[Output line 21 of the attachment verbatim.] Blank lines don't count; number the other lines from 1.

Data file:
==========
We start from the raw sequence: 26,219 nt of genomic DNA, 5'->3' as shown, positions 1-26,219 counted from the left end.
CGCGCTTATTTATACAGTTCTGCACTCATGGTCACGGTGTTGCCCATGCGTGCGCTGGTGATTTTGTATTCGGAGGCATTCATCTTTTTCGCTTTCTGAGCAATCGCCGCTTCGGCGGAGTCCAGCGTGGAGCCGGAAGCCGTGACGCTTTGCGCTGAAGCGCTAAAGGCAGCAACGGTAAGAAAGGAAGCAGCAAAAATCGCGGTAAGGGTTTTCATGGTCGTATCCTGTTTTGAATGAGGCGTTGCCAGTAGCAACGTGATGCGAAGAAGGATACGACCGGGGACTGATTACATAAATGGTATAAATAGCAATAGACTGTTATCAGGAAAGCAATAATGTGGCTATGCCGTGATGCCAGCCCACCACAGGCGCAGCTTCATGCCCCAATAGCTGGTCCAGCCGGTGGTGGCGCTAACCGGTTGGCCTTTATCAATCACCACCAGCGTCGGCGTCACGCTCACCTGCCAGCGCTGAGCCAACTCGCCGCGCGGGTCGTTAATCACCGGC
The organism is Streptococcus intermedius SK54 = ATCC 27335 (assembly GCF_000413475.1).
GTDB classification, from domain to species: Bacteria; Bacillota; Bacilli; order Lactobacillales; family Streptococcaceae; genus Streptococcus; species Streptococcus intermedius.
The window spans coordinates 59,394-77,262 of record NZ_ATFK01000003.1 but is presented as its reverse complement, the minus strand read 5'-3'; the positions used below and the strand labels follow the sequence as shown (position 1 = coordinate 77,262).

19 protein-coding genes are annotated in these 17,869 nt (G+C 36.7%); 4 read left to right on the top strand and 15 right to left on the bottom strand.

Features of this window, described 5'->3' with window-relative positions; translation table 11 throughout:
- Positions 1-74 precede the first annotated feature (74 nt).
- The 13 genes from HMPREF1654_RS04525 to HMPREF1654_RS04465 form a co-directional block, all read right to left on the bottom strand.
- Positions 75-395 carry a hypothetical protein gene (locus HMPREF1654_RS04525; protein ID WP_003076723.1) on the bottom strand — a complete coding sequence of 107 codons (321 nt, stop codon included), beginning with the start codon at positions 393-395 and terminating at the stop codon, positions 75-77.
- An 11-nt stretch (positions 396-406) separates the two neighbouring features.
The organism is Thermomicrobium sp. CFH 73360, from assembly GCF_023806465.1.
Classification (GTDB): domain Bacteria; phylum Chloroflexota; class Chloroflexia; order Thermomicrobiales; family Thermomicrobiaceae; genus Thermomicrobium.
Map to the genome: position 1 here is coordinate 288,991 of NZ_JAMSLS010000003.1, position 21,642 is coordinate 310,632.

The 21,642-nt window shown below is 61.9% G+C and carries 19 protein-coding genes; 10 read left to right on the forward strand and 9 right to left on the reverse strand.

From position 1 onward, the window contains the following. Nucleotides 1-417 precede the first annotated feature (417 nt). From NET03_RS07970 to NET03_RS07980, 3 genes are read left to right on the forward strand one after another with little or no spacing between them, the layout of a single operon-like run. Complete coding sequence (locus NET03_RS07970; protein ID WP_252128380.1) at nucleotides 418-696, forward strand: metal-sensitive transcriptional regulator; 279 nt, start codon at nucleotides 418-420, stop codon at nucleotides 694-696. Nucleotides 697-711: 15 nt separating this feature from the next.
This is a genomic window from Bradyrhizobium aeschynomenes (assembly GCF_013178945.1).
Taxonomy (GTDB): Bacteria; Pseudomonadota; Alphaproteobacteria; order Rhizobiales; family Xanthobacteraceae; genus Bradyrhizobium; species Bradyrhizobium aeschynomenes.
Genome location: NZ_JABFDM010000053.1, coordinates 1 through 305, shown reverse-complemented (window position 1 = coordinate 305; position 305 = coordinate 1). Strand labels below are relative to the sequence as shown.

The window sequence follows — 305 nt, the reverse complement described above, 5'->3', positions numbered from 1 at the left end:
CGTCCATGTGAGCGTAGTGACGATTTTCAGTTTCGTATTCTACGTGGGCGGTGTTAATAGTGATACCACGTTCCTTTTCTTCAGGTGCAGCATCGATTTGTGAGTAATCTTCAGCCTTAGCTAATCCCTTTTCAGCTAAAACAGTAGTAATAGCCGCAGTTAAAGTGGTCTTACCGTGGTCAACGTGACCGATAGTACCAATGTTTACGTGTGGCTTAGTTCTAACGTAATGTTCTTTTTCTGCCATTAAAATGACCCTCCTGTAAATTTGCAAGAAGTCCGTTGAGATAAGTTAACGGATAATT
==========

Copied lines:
CGTCCATGTGAGCGTAGTGACGATTTTCAGTTTCGTATTCTACGTGGGCGGTGTTAATAGTGATACCACGTTCCTTTTCTTCAGGTGCAGCATCGATTTGTGAGTAATCTTCAGCCTTAGCTAATCCCTTTTCAGCTAAAACAGTAGTAATAGCCGCAGTTAAAGTGGTCTTACCGTGGTCAACGTGACCGATAGTACCAATGTTTACGTGTGGCTTAGTTCTAACGTAATGTTCTTTTTCTGCCATTAAAATGACCCTCCTGTAAATTTGCAAGAAGTCCGTTGAGATAAGTTAACGGATAATT